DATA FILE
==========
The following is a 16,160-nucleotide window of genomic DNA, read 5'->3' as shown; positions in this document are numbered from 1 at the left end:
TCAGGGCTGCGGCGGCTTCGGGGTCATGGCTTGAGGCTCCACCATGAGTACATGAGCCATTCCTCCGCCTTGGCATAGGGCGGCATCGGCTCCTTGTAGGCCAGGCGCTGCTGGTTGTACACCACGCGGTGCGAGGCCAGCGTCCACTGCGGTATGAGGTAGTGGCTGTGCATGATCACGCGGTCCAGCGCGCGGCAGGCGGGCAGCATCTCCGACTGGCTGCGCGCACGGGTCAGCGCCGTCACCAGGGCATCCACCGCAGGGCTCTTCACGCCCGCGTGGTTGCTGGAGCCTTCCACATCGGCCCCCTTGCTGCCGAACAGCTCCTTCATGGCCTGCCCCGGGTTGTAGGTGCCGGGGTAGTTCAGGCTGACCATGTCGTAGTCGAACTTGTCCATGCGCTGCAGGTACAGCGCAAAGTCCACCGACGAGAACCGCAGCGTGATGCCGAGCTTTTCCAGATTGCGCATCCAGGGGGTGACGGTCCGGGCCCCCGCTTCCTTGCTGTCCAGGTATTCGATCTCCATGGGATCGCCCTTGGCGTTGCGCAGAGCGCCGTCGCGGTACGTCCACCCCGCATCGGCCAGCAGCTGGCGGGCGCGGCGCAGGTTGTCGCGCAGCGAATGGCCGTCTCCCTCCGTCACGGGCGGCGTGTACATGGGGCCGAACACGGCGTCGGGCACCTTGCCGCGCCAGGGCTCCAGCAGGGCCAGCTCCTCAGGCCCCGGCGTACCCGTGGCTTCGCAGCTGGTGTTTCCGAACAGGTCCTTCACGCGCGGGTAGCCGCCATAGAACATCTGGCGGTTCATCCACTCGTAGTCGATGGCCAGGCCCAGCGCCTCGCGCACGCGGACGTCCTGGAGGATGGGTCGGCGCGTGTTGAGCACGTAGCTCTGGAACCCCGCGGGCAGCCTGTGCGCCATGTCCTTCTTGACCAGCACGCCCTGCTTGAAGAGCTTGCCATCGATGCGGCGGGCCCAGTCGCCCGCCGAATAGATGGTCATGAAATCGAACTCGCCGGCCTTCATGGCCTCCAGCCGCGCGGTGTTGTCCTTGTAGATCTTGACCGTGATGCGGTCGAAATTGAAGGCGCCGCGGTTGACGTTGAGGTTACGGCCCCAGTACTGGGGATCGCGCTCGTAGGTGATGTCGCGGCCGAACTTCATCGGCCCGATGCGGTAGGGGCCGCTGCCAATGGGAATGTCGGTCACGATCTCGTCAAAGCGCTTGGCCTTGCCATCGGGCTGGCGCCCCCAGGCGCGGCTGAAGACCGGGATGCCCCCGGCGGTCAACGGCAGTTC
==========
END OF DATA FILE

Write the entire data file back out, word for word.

The following is a 16,160-nucleotide window of genomic DNA, read 5'->3' as shown; positions in this document are numbered from 1 at the left end:
TCAGGGCTGCGGCGGCTTCGGGGTCATGGCTTGAGGCTCCACCATGAGTACATGAGCCATTCCTCCGCCTTGGCATAGGGCGGCATCGGCTCCTTGTAGGCCAGGCGCTGCTGGTTGTACACCACGCGGTGCGAGGCCAGCGTCCACTGCGGTATGAGGTAGTGGCTGTGCATGATCACGCGGTCCAGCGCGCGGCAGGCGGGCAGCATCTCCGACTGGCTGCGCGCACGGGTCAGCGCCGTCACCAGGGCATCCACCGCAGGGCTCTTCACGCCCGCGTGGTTGCTGGAGCCTTCCACATCGGCCCCCTTGCTGCCGAACAGCTCCTTCATGGCCTGCCCCGGGTTGTAGGTGCCGGGGTAGTTCAGGCTGACCATGTCGTAGTCGAACTTGTCCATGCGCTGCAGGTACAGCGCAAAGTCCACCGACGAGAACCGCAGCGTGATGCCGAGCTTTTCCAGATTGCGCATCCAGGGGGTGACGGTCCGGGCCCCCGCTTCCTTGCTGTCCAGGTATTCGATCTCCATGGGATCGCCCTTGGCGTTGCGCAGAGCGCCGTCGCGGTACGTCCACCCCGCATCGGCCAGCAGCTGGCGGGCGCGGCGCAGGTTGTCGCGCAGCGAATGGCCGTCTCCCTCCGTCACGGGCGGCGTGTACATGGGGCCGAACACGGCGTCGGGCACCTTGCCGCGCCAGGGCTCCAGCAGGGCCAGCTCCTCAGGCCCCGGCGTACCCGTGGCTTCGCAGCTGGTGTTTCCGAACAGGTCCTTCACGCGCGGGTAGCCGCCATAGAACATCTGGCGGTTCATCCACTCGTAGTCGATGGCCAGGCCCAGCGCCTCGCGCACGCGGACGTCCTGGAGGATGGGTCGGCGCGTGTTGAGCACGTAGCTCTGGAACCCCGCGGGCAGCCTGTGCGCCATGTCCTTCTTGACCAGCACGCCCTGCTTGAAGAGCTTGCCATCGATGCGGCGGGCCCAGTCGCCCGCCGAATAGATGGTCATGAAATCGAACTCGCCGGCCTTCATGGCCTCCAGCCGCGCGGTGTTGTCCTTGTAGATCTTGACCGTGATGCGGTCGAAATTGAAGGCGCCGCGGTTGACGTTGAGGTTACGGCCCCAGTACTGGGGATCGCGCTCGTAGGTGATGTCGCGGCCGAACTTCATCGGCCCGATGCGGTAGGGGCCGCTGCCAATGGGAATGTCGGTCACGATCTCGTCAAAGCGCTTGGCCTTGCCATCGGGCTGGCGCCCCCAGGCGCGGCTGAAGACCGGGATGCCCCCGGCGGTCAACGGCAGTTC